Michael Schumacher retired after the 2006 Formula One season as arguably the best driver ever in the history of the series. He had won seven World Championships including five straight from 2000 to 2004 and had 91 wins out of 248 races.
In 2010 he decided to make a comeback from retirement. In three seasons with Mercedes, Schumacher only could muster one podium finish in the 58 races. It was not a spectacular return for one of the best drivers in Formula One history who had unimaginable success with Benetton from 1991 to1995 and Ferrari from 1996 to 2006.
He won two championships in 1994 and 1995 for Benetton and also won a total of 19 races with the team. Then he moved to Ferrari in 1996 and finished third in the Championship but did win three races which was more than Ferrari had won between 1991 and 1995. In 1997 Schumacher was leading the points entering the final race but ended up having a mechanical problem and then tried to wreck his championship rival Jacques Villeneuve which ultimately led to him being disqualified from the driver's championship. In 1998 Schumacher would finish second in the points with six wins and then in 1999 he crashed and broke his leg in the eighth race. He was only able to compete in nine of the 16 races but still finished fifth in the points.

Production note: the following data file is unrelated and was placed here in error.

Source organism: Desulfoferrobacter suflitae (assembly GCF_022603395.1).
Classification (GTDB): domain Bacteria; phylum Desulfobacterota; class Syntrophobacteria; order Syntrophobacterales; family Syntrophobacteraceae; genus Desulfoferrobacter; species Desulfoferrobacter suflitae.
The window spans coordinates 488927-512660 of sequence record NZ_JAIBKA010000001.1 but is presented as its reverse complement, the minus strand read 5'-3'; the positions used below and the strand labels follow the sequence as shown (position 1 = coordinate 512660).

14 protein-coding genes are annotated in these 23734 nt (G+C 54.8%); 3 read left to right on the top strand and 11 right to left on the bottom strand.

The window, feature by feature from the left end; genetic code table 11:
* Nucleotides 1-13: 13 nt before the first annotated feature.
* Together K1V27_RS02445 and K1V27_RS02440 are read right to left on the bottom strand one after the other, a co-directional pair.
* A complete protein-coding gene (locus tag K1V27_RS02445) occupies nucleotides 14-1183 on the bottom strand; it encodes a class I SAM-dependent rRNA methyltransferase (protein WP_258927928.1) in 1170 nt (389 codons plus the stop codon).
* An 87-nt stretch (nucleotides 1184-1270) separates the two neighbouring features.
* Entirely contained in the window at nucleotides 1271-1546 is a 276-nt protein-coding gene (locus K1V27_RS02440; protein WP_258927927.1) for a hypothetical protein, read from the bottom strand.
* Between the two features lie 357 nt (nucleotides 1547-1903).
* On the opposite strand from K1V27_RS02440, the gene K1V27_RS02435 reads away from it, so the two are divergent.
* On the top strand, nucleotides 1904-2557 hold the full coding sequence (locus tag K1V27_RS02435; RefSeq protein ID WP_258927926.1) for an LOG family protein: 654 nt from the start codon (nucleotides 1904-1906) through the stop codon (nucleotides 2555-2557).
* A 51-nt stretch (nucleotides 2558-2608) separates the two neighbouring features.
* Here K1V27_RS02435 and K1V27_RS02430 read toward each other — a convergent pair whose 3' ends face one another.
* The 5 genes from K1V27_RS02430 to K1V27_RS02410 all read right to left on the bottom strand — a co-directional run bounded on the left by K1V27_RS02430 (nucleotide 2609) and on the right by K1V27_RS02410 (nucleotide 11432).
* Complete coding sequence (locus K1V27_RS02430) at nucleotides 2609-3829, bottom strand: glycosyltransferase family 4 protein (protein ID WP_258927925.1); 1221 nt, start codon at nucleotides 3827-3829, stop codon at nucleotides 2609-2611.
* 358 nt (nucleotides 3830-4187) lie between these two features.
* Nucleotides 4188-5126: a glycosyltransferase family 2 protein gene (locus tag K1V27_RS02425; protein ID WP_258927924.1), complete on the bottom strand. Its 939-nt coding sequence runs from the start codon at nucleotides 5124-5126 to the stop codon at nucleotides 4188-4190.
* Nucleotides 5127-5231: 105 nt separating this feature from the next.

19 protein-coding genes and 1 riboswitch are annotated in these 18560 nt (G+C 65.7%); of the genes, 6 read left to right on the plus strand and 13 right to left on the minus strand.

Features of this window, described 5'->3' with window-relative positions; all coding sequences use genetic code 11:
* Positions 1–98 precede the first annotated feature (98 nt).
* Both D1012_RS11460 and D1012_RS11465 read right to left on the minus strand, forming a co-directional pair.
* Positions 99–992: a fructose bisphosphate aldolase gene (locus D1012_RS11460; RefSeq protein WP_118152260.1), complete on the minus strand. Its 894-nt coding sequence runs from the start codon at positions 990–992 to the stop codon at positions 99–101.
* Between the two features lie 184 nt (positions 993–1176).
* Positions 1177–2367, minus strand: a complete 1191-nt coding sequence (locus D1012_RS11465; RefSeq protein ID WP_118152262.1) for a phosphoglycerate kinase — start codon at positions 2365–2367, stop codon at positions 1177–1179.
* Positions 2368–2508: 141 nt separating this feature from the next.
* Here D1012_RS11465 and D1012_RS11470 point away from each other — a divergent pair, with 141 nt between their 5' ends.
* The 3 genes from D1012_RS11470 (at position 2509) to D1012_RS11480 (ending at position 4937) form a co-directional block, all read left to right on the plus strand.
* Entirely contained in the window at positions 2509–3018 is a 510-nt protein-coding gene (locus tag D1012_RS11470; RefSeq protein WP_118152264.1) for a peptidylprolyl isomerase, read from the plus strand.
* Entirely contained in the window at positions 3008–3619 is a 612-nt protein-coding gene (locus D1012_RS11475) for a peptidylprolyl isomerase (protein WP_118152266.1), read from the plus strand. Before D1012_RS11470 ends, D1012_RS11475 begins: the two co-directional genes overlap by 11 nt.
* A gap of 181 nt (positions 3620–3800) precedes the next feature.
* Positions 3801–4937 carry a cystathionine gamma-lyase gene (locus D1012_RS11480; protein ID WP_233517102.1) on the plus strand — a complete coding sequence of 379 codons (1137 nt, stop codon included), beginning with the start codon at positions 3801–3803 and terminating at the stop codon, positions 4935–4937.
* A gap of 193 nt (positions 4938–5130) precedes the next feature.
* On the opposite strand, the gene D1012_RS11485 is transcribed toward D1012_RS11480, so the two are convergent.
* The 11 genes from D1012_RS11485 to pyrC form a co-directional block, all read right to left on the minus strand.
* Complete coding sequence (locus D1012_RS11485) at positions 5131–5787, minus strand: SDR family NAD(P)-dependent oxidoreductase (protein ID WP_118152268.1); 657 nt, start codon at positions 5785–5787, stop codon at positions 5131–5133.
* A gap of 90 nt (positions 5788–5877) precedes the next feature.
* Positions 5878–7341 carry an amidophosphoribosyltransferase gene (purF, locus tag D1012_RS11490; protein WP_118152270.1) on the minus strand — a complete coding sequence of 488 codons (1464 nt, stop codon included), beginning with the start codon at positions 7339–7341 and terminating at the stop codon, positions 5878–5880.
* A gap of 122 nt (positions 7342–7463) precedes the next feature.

That led to his dominance from 2000 to 2004. He won 48 of the 85 races and all five championships. In 2002 he scored podiums in all 17 races and had a1.4 average finish. In 2004 he won 13 of the 18 races. Those two feats are amazing to think about. In 2005 he only won once and finished third in points and then in his final season before retiring, for the first time, Schumacher won seven times and was runner-up for the championship.
"That will not happen," Ferrari team president Luca di Montezemolo said. "It is a pity he did not win another race (in his comeback), nevertheless it was right of him to retire now."